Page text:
WASHINGTON—The National Museum of Women in the Arts (NMWA) welcomed 465 women artists on Wednesday, Oct. 25, for a historic group photo. The artists—from D.C., Maryland and Virginia—formed the largest gathering of women artists ever organized for a photo in the region. Following the photograph, there was an artist resource fair and reception where artists were able to network.
In partnership with Los Angeles-based artist Kim Schoenstadt, who conceived of the project, and D.C.-based artist Linn Meyers, the photograph, titled Now Be Here #4, DC/MD/VA, was taken by D.C. photographer Kim Johnson. The Now Be Here project website will list each artist in attendance.
Schoenstadt began the Now Be Here project in the summer of 2016 to connect with community and demonstrate gender inequity in the art world. Previous Now Be Here gatherings have taken place in Los Angeles, New York City and Miami where, collectively, more than 2,000 women artists have participated.
The National Museum of Women in the Arts
The National Museum of Women in the Arts (NMWA) is the world’s only major museum solely dedicated to celebrating the creative contributions of women. The museum champions women through the arts by collecting, exhibiting, researching and creating programs that advocate for equity and shine a light on excellence. NMWA highlights remarkable women artists of the past while also promoting the best women artists working today. The museum’s collection includes over 4,700 works by more than 1,000 women artists from the 16th century to the present, including Mary Cassatt, Frida Kahlo, Alma Thomas, Lee Krasner, Louise Bourgeois, Chakaia Booker and Nan Goldin.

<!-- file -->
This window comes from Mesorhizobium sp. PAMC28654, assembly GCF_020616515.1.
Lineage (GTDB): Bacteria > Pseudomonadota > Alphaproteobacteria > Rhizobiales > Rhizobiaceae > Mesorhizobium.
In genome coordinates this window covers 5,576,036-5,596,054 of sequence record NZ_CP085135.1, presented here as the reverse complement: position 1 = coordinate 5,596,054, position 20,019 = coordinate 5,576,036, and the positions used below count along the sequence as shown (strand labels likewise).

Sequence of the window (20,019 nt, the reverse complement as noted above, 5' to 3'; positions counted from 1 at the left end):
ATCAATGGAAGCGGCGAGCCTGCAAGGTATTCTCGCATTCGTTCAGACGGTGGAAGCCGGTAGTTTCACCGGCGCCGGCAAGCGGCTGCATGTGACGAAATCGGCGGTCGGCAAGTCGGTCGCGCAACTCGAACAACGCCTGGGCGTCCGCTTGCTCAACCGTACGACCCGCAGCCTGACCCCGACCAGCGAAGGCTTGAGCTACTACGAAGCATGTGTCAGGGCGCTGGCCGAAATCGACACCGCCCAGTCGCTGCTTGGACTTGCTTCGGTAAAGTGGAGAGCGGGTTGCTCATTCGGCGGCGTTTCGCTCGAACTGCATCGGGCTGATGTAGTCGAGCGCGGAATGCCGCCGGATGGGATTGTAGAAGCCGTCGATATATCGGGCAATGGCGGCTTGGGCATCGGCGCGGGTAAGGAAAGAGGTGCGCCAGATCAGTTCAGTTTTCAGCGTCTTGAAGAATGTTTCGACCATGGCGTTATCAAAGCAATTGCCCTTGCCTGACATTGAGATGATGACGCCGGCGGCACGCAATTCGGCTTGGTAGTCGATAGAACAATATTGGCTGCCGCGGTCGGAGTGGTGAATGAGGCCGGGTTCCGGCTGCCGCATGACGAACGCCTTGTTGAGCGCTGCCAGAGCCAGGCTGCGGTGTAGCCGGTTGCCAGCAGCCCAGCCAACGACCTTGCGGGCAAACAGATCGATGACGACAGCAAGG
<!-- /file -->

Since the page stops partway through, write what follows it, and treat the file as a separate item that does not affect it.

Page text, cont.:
NMWA is located at 1250 New York Avenue, NW, Washington, D.C., in a landmark building near the White House. It is open Monday–Saturday, 10 a.m.–5 p.m. and Sunday, noon–5 p.m. For information, call 202-783-5000 or visit nmwa.org. Admission is $10 for adults, $8 for visitors 65 and over and students, and free for NMWA members and youths 18 and under. Free Community Days take place on the first Sunday of each month. For more information about NMWA, visit nmwa.org, Broad Strokes Blog, Facebook, Twitter or Instagram.